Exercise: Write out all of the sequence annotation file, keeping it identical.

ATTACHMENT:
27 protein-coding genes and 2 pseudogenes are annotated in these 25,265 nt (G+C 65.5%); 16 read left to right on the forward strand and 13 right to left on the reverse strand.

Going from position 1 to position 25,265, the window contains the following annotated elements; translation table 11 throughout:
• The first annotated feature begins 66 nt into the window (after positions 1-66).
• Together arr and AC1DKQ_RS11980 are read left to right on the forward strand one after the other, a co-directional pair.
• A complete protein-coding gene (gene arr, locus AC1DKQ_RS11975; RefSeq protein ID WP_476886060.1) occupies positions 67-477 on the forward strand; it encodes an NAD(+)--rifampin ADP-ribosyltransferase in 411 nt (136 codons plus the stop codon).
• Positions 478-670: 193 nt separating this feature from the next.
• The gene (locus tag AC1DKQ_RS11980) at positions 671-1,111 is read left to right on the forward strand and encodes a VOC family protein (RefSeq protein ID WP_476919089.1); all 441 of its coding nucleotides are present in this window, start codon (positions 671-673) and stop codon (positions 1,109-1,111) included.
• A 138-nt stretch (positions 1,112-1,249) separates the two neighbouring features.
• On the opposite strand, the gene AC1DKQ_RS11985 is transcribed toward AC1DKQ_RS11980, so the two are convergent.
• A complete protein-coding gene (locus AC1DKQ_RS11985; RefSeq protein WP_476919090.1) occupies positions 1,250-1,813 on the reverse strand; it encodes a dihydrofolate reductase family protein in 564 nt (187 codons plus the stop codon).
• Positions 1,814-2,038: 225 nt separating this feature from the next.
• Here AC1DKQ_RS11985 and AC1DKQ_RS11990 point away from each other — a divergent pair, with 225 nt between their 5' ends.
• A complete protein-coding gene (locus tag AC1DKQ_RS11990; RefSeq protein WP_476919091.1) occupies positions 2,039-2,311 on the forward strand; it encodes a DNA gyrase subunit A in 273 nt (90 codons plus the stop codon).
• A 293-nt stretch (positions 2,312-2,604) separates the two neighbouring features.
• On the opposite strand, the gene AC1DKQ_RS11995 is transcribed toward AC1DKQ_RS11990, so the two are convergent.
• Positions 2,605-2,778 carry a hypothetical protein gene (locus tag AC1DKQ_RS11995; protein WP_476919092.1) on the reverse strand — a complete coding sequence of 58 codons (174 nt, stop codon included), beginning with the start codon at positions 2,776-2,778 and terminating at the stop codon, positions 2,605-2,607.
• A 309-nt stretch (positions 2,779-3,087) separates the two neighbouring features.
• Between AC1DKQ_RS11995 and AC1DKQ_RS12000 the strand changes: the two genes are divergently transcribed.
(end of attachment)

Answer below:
27 protein-coding genes and 2 pseudogenes are annotated in these 25,265 nt (G+C 65.5%); 16 read left to right on the forward strand and 13 right to left on the reverse strand.

Going from position 1 to position 25,265, the window contains the following annotated elements; translation table 11 throughout:
• The first annotated feature begins 66 nt into the window (after positions 1-66).
• Together arr and AC1DKQ_RS11980 are read left to right on the forward strand one after the other, a co-directional pair.
• A complete protein-coding gene (gene arr, locus AC1DKQ_RS11975; RefSeq protein ID WP_476886060.1) occupies positions 67-477 on the forward strand; it encodes an NAD(+)--rifampin ADP-ribosyltransferase in 411 nt (136 codons plus the stop codon).
• Positions 478-670: 193 nt separating this feature from the next.
• The gene (locus tag AC1DKQ_RS11980) at positions 671-1,111 is read left to right on the forward strand and encodes a VOC family protein (RefSeq protein ID WP_476919089.1); all 441 of its coding nucleotides are present in this window, start codon (positions 671-673) and stop codon (positions 1,109-1,111) included.
• A 138-nt stretch (positions 1,112-1,249) separates the two neighbouring features.
• On the opposite strand, the gene AC1DKQ_RS11985 is transcribed toward AC1DKQ_RS11980, so the two are convergent.
• A complete protein-coding gene (locus AC1DKQ_RS11985; RefSeq protein WP_476919090.1) occupies positions 1,250-1,813 on the reverse strand; it encodes a dihydrofolate reductase family protein in 564 nt (187 codons plus the stop codon).
• Positions 1,814-2,038: 225 nt separating this feature from the next.
• Here AC1DKQ_RS11985 and AC1DKQ_RS11990 point away from each other — a divergent pair, with 225 nt between their 5' ends.
• A complete protein-coding gene (locus tag AC1DKQ_RS11990; RefSeq protein WP_476919091.1) occupies positions 2,039-2,311 on the forward strand; it encodes a DNA gyrase subunit A in 273 nt (90 codons plus the stop codon).
• A 293-nt stretch (positions 2,312-2,604) separates the two neighbouring features.
• On the opposite strand, the gene AC1DKQ_RS11995 is transcribed toward AC1DKQ_RS11990, so the two are convergent.
• Positions 2,605-2,778 carry a hypothetical protein gene (locus tag AC1DKQ_RS11995; protein WP_476919092.1) on the reverse strand — a complete coding sequence of 58 codons (174 nt, stop codon included), beginning with the start codon at positions 2,776-2,778 and terminating at the stop codon, positions 2,605-2,607.
• A 309-nt stretch (positions 2,779-3,087) separates the two neighbouring features.
• Between AC1DKQ_RS11995 and AC1DKQ_RS12000 the strand changes: the two genes are divergently transcribed.